Yes, it does. For example, guns with upwards of five pounds of pull are difficult to shoot quickly because the muscle structure in your hand might not be able to handle the hard long pull. Too much weight can tire out your hands which will decrease accuracy and increase reaction time between shots.

It's also important that you know what type of gun for home defense is recommended for different situations. To have a gun handy all the time requires an understanding on where to place it so that you don't injure yourself or others in the process of drawing the weapon.
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When the targets are moving and shooting back at most self defense ranges, I favor the Rex Applegate convulsive grip firing technique...more consistent with the physiological effects of facing a lethal threat. I think this has some similarities to Rob Leatham's very fast technique.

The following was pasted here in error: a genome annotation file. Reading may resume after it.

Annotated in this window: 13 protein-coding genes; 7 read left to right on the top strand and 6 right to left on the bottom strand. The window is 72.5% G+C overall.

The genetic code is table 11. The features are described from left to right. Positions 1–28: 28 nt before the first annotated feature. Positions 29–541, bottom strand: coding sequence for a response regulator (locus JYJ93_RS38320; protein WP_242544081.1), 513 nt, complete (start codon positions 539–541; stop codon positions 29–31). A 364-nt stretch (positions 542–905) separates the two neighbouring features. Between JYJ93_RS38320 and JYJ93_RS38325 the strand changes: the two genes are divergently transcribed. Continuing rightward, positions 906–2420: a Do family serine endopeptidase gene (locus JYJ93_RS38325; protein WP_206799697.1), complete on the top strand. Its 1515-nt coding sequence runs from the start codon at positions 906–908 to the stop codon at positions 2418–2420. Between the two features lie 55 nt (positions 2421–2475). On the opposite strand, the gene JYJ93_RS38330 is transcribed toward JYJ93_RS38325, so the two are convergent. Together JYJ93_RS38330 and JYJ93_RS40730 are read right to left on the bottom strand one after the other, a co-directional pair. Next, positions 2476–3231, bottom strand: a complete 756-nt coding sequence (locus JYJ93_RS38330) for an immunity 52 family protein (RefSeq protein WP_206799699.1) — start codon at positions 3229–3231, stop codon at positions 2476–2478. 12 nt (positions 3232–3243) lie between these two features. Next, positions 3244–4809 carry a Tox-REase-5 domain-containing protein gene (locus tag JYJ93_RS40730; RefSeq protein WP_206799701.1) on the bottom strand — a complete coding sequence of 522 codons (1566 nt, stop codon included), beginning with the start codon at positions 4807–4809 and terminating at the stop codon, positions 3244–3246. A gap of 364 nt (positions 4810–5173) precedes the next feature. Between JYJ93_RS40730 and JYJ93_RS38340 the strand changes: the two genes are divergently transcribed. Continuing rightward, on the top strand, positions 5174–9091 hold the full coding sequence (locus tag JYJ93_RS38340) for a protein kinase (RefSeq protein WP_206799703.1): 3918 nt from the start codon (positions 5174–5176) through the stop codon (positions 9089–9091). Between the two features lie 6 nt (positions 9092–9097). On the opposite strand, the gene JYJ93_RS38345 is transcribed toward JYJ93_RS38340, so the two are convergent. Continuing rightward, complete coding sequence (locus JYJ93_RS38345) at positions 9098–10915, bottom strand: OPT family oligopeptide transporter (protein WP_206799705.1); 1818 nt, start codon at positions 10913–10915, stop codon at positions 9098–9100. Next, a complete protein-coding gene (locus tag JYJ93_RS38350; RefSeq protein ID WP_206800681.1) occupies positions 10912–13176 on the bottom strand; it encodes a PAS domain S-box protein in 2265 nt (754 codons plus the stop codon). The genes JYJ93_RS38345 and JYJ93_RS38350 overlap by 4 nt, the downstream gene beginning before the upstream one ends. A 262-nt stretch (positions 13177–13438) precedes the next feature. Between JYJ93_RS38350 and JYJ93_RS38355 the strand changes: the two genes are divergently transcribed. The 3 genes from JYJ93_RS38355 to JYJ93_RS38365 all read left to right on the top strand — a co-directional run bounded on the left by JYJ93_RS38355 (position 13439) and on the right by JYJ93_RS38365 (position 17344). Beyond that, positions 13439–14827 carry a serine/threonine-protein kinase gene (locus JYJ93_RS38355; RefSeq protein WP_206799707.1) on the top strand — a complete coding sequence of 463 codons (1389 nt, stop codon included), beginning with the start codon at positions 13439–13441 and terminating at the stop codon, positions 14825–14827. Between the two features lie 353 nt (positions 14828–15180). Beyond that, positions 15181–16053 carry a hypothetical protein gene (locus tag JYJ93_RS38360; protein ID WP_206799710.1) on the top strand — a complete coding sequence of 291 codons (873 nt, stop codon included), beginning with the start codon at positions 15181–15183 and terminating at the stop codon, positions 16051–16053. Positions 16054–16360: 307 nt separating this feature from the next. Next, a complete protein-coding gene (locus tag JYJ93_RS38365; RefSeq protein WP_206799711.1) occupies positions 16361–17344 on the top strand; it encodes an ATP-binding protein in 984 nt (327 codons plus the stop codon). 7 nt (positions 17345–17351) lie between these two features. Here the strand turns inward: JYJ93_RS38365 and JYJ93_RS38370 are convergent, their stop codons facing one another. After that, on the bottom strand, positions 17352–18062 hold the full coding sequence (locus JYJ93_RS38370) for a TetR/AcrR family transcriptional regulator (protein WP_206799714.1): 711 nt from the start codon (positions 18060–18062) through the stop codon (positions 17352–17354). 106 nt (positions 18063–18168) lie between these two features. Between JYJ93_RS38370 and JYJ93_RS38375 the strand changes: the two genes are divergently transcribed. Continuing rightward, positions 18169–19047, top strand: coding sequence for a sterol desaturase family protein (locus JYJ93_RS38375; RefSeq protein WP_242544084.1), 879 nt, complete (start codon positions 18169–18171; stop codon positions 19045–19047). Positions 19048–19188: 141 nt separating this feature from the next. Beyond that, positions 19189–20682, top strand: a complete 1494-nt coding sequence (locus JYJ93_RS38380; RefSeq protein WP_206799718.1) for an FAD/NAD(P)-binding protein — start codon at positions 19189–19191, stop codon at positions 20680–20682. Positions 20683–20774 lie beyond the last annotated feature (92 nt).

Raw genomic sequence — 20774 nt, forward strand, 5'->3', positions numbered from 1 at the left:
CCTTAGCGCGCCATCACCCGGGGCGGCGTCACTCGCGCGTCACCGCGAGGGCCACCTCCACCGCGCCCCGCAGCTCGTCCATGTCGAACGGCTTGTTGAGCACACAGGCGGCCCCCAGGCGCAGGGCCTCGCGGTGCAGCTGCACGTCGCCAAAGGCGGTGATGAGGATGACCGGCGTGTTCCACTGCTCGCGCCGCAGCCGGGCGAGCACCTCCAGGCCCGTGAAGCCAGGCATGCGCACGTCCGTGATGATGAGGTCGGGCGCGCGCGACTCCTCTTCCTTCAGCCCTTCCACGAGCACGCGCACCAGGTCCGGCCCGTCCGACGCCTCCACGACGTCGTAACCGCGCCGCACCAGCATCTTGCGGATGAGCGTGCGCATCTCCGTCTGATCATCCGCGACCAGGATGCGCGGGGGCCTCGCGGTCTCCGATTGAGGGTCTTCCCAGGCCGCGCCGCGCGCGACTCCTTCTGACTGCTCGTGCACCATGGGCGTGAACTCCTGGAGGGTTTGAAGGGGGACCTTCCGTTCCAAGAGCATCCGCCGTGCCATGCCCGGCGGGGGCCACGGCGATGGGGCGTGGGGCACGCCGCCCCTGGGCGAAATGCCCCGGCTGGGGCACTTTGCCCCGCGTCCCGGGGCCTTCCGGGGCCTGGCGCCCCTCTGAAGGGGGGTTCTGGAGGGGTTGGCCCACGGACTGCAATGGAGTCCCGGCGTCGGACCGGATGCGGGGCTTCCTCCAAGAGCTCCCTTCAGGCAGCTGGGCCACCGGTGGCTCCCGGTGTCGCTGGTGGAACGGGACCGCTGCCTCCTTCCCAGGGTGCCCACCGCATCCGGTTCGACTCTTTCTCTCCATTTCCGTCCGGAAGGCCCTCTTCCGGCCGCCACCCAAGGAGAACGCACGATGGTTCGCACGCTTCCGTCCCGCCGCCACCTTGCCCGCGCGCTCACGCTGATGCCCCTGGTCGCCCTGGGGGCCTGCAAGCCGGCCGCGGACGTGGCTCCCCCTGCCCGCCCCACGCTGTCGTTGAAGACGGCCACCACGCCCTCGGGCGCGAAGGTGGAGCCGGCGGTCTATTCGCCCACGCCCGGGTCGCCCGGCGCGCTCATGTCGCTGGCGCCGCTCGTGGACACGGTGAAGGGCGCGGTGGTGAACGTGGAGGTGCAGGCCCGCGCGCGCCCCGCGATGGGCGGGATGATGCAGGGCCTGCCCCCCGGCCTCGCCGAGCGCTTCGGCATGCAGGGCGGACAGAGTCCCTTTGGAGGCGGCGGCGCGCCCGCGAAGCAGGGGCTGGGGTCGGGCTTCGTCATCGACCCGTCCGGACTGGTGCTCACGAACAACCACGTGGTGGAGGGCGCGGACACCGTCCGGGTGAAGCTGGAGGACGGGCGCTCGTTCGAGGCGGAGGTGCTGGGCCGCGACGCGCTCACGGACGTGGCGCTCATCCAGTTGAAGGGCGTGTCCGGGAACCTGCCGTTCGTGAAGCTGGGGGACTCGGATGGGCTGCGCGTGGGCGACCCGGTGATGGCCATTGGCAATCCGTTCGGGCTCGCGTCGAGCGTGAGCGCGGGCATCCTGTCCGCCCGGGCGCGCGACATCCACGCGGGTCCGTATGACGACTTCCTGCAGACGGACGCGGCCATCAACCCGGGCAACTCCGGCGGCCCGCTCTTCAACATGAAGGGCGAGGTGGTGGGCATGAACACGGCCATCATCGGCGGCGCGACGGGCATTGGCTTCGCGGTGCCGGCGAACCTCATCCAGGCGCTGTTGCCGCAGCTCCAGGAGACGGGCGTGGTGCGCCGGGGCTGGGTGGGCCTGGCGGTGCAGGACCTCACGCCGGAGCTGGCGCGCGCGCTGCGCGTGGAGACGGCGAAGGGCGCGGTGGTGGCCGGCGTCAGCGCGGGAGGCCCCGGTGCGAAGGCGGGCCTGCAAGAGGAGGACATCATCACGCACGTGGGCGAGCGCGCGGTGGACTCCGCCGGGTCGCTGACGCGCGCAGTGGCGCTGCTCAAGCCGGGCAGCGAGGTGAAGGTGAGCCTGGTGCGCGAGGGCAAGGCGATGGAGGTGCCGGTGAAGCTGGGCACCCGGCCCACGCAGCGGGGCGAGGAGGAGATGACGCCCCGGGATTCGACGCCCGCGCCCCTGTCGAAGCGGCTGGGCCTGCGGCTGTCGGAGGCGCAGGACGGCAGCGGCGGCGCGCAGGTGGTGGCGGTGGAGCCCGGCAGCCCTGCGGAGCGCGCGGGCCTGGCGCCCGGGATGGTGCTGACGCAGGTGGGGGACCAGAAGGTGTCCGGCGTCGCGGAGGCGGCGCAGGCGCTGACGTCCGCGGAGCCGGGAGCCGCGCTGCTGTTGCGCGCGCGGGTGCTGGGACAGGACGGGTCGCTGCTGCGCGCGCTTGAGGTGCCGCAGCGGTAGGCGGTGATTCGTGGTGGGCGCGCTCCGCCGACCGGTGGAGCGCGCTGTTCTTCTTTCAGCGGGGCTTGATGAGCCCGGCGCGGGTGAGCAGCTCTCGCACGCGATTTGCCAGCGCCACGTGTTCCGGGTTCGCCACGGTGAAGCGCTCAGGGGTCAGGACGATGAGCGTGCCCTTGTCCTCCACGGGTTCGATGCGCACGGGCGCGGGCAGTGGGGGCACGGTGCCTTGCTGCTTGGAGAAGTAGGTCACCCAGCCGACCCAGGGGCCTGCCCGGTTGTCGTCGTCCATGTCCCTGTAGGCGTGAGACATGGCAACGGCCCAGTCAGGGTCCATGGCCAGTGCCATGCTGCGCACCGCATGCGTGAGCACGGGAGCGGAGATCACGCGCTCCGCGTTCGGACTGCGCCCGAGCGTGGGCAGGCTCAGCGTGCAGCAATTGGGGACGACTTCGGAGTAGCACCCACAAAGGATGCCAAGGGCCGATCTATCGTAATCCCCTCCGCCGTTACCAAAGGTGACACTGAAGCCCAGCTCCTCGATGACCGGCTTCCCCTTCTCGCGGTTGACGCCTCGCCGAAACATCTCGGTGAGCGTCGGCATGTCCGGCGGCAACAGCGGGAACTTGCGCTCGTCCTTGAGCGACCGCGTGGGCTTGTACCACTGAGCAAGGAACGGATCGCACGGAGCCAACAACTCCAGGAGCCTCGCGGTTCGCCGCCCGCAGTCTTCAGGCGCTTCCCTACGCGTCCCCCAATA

Hello everyone I could use some help in choosing some to help train me. Don't know where to look or what to look for. I would be thankful for some help. I got an hell cat 9mm little while back. Went out an shot a box. And to be honest didn't do so good.
David, you’ve definitely come to the right place. As stated earlier knowing where you are located will help us point you in the right direction regarding a trainer or range that does training courses. I will say that if you have a Range USA relatively close to you they do a very good series of courses for new shooters and will certainly help you with your pistol dynamics. You said you didn’t shoot your Hellcat well, but don’t let that discourage you. Get to the range and shoot that gun as much as is possible because ultimately it’s all about practice, practice, practice. Yesterday I went to the range with a buddy and took a new gun along. Much to our surprise, several of our first shots were off by as much as 8-10 inches and we are pretty confident shooters. Gradually as we got acquainted with the pistol things started to fall in place, so stick with it you will get there like we all do. Grip, stance, trigger finger. Read up on that and try not to overthink everything. I overanalyze everything because I’m wired that way, but sometimes I drive myself crazy. And on that note, check out the Mantis system.